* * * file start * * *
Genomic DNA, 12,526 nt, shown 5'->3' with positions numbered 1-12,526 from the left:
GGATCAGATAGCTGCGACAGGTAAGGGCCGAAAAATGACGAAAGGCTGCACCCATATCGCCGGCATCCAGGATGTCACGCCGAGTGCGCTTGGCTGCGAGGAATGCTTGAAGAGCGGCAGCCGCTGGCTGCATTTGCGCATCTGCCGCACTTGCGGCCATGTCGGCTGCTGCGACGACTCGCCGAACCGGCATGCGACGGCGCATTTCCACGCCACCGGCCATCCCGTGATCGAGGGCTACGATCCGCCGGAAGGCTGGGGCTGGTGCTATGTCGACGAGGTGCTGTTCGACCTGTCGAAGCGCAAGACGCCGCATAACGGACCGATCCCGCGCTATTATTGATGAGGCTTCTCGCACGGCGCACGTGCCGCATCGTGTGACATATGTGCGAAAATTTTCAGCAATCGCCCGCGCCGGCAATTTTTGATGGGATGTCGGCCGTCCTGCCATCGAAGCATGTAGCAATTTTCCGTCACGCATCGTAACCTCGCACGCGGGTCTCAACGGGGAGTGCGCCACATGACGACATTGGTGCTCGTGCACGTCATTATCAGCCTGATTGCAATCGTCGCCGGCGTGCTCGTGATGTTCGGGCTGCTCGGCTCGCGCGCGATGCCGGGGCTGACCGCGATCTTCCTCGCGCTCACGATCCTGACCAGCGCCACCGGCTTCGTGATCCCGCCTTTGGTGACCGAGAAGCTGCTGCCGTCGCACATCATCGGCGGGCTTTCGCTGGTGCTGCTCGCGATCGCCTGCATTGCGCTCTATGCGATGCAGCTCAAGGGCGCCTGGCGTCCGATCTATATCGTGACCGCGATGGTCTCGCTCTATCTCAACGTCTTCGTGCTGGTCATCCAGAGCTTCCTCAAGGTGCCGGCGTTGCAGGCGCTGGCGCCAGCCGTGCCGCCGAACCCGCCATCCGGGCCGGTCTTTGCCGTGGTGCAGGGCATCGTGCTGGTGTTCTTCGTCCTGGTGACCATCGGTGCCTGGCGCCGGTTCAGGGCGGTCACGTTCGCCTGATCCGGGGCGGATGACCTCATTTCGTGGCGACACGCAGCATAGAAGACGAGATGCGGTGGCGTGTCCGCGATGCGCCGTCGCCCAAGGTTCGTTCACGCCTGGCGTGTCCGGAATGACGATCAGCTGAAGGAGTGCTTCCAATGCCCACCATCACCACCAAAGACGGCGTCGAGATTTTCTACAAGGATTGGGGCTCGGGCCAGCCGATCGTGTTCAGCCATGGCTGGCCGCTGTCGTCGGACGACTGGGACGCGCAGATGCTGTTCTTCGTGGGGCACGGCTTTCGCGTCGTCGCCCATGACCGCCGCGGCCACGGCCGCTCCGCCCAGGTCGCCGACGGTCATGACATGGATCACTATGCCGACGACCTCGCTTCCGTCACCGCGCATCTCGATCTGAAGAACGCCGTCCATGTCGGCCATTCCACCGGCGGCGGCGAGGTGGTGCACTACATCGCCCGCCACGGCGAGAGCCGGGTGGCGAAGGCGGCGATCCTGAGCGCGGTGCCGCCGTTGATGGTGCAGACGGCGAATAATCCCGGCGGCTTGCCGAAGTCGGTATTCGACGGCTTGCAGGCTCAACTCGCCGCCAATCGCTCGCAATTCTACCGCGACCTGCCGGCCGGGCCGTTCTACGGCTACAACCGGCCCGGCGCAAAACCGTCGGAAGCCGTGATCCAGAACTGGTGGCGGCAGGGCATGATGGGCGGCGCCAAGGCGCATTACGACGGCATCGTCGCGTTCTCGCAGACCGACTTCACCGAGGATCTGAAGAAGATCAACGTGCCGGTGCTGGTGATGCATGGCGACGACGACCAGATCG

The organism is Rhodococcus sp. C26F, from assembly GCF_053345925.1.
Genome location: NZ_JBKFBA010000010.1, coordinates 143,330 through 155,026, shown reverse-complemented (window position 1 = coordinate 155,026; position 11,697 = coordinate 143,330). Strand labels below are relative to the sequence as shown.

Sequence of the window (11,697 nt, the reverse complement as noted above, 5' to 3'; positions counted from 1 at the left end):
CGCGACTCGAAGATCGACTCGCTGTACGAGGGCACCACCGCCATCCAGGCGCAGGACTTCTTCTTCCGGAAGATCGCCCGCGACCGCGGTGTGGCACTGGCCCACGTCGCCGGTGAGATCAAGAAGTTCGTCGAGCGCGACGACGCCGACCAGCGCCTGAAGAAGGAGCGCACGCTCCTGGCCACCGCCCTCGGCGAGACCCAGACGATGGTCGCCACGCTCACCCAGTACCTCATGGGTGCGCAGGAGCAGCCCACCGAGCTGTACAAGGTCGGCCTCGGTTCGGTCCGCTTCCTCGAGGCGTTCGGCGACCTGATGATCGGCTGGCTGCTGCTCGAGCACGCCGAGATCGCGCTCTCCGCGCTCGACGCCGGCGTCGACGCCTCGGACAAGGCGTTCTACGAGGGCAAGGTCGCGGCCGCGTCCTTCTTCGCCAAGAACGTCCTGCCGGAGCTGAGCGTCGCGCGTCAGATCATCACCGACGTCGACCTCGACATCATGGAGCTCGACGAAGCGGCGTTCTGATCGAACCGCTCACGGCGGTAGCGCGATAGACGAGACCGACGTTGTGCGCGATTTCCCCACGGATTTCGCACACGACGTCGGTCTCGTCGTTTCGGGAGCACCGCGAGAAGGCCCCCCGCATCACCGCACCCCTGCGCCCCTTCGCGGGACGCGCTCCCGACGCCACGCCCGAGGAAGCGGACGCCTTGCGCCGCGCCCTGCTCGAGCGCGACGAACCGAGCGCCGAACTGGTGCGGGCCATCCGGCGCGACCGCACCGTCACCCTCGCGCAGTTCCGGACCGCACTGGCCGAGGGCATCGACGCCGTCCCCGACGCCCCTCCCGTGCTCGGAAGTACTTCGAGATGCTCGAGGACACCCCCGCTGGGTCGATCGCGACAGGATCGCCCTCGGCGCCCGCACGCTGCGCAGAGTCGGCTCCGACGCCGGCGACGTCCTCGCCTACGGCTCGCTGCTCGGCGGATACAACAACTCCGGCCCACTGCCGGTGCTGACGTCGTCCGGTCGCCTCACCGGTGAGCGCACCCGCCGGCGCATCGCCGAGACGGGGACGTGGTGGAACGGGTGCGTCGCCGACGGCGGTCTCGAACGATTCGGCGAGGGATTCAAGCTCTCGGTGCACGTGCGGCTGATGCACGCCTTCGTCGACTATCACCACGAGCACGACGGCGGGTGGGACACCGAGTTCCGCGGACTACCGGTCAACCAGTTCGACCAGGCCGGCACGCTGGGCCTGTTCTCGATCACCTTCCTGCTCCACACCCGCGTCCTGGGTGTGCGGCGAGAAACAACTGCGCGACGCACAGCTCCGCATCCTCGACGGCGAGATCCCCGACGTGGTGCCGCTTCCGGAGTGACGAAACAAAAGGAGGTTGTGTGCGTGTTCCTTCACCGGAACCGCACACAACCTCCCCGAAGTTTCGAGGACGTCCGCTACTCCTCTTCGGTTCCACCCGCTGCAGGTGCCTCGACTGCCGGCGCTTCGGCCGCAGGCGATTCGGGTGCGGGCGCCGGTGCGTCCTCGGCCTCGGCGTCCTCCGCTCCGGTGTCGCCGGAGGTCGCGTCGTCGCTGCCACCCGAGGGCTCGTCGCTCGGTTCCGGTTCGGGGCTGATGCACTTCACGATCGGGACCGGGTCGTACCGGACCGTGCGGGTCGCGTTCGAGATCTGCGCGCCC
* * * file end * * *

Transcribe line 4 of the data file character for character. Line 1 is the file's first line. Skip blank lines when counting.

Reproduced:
Genome location: NZ_JBKFBA010000010.1, coordinates 143,330 through 155,026, shown reverse-complemented (window position 1 = coordinate 155,026; position 11,697 = coordinate 143,330). Strand labels below are relative to the sequence as shown.